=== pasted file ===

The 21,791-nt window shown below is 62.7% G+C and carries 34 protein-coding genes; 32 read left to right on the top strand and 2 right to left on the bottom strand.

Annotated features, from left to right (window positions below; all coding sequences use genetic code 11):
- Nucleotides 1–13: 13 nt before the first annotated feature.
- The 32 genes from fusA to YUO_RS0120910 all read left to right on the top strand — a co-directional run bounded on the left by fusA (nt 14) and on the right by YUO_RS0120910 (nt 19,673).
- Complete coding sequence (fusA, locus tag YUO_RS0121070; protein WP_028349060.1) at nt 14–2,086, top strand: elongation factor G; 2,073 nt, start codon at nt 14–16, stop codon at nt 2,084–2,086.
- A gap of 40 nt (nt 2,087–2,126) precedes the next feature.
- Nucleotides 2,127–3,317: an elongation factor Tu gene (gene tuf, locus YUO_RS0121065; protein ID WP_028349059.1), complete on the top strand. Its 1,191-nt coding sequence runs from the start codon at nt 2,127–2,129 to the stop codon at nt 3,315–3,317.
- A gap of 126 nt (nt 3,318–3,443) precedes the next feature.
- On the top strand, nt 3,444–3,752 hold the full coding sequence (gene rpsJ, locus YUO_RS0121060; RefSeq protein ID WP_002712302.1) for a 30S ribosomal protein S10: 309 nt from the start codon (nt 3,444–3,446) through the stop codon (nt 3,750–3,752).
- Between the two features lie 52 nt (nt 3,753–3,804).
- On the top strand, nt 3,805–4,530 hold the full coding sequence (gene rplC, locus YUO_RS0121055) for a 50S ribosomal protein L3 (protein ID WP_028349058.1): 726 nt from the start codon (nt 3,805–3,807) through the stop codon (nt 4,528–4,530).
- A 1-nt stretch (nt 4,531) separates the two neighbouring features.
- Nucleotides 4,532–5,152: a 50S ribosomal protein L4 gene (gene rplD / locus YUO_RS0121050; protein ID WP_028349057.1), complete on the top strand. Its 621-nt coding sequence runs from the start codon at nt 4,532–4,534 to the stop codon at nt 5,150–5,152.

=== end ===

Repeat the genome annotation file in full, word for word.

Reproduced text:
The 21,791-nt window shown below is 62.7% G+C and carries 34 protein-coding genes; 32 read left to right on the top strand and 2 right to left on the bottom strand.

Annotated features, from left to right (window positions below; all coding sequences use genetic code 11):
- Nucleotides 1–13: 13 nt before the first annotated feature.
- The 32 genes from fusA to YUO_RS0120910 all read left to right on the top strand — a co-directional run bounded on the left by fusA (nt 14) and on the right by YUO_RS0120910 (nt 19,673).
- Complete coding sequence (fusA, locus tag YUO_RS0121070; protein WP_028349060.1) at nt 14–2,086, top strand: elongation factor G; 2,073 nt, start codon at nt 14–16, stop codon at nt 2,084–2,086.
- A gap of 40 nt (nt 2,087–2,126) precedes the next feature.
- Nucleotides 2,127–3,317: an elongation factor Tu gene (gene tuf, locus YUO_RS0121065; protein ID WP_028349059.1), complete on the top strand. Its 1,191-nt coding sequence runs from the start codon at nt 2,127–2,129 to the stop codon at nt 3,315–3,317.
- A gap of 126 nt (nt 3,318–3,443) precedes the next feature.
- On the top strand, nt 3,444–3,752 hold the full coding sequence (gene rpsJ, locus YUO_RS0121060; RefSeq protein ID WP_002712302.1) for a 30S ribosomal protein S10: 309 nt from the start codon (nt 3,444–3,446) through the stop codon (nt 3,750–3,752).
- Between the two features lie 52 nt (nt 3,753–3,804).
- On the top strand, nt 3,805–4,530 hold the full coding sequence (gene rplC, locus YUO_RS0121055) for a 50S ribosomal protein L3 (protein ID WP_028349058.1): 726 nt from the start codon (nt 3,805–3,807) through the stop codon (nt 4,528–4,530).
- A 1-nt stretch (nt 4,531) separates the two neighbouring features.
- Nucleotides 4,532–5,152: a 50S ribosomal protein L4 gene (gene rplD / locus YUO_RS0121050; protein ID WP_028349057.1), complete on the top strand. Its 621-nt coding sequence runs from the start codon at nt 4,532–4,534 to the stop codon at nt 5,150–5,152.